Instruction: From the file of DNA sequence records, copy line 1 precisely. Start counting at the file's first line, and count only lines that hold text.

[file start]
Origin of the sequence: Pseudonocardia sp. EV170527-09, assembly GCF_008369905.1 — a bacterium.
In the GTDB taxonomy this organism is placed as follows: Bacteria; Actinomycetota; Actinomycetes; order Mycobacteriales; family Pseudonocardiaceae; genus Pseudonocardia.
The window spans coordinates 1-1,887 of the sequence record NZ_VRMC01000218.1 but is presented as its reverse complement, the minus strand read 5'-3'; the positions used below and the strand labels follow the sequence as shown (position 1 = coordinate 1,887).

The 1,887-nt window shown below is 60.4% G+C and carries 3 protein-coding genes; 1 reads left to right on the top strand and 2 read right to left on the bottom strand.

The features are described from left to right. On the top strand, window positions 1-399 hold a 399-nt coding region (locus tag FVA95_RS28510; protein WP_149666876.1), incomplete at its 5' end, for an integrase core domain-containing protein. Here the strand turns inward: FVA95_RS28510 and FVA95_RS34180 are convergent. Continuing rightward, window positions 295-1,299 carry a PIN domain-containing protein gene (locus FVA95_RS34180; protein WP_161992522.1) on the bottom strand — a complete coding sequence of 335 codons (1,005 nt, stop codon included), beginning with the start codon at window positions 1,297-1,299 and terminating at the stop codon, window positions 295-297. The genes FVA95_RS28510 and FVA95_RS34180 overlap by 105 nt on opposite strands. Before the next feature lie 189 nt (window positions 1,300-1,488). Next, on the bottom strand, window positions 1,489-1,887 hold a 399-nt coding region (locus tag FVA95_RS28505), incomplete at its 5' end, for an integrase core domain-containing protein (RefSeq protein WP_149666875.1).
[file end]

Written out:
Origin of the sequence: Pseudonocardia sp. EV170527-09, assembly GCF_008369905.1 — a bacterium.